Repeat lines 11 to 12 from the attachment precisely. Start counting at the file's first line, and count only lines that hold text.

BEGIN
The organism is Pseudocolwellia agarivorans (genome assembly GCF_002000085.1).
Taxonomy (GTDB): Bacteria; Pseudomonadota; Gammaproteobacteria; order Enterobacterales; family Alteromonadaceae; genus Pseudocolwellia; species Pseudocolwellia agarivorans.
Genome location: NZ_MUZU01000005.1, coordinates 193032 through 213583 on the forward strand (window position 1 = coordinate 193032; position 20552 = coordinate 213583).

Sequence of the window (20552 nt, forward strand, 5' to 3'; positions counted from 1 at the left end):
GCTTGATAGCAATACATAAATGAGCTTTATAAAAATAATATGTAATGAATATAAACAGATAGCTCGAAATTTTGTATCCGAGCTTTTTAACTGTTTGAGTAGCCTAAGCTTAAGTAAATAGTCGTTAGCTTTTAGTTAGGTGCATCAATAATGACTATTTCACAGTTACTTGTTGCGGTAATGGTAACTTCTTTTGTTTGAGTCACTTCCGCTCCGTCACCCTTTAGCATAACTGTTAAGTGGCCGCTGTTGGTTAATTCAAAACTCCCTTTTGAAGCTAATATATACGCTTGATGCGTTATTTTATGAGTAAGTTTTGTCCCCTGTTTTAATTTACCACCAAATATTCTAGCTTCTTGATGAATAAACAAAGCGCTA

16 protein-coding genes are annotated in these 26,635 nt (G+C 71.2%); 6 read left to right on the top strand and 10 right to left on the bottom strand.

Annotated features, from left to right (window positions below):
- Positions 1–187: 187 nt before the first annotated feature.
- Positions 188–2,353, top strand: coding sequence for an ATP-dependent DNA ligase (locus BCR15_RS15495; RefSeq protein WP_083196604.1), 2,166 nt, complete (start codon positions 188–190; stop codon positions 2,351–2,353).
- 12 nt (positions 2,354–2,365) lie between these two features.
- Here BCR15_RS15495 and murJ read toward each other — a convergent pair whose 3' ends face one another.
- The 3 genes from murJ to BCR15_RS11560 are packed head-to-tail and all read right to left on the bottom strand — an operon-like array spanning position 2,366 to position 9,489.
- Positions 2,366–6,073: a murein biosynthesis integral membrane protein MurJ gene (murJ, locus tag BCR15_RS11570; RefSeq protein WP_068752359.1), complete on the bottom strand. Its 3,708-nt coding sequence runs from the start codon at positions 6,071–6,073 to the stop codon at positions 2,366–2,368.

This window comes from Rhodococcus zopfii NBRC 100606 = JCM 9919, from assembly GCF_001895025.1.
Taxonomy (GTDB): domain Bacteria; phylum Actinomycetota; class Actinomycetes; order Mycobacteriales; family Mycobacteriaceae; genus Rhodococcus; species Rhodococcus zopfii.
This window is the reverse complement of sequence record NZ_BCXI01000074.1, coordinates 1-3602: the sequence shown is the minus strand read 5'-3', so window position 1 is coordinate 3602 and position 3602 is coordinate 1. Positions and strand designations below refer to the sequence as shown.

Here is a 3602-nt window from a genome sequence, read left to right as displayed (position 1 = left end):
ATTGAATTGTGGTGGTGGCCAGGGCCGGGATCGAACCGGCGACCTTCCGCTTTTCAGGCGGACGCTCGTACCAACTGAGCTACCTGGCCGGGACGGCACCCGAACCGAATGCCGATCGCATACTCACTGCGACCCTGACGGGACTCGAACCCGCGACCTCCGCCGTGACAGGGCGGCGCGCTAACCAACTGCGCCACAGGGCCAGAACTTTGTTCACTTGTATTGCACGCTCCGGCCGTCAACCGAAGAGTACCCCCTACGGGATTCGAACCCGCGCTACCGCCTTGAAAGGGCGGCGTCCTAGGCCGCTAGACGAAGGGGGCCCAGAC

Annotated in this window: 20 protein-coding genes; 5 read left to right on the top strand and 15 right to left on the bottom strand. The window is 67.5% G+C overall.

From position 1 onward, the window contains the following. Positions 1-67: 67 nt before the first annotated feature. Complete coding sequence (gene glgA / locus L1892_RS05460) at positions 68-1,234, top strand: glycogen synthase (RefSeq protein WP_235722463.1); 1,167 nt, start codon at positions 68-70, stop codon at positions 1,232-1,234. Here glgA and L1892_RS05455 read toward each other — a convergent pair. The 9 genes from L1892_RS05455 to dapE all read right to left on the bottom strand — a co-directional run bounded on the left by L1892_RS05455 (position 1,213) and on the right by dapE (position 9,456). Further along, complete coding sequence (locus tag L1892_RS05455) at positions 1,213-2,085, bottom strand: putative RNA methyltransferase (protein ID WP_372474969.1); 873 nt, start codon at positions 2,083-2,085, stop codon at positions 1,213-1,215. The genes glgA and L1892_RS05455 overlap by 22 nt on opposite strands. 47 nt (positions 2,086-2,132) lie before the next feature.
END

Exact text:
- Here BCR15_RS15495 and murJ read toward each other — a convergent pair whose 3' ends face one another.
- The 3 genes from murJ to BCR15_RS11560 are packed head-to-tail and all read right to left on the bottom strand — an operon-like array spanning position 2,366 to position 9,489.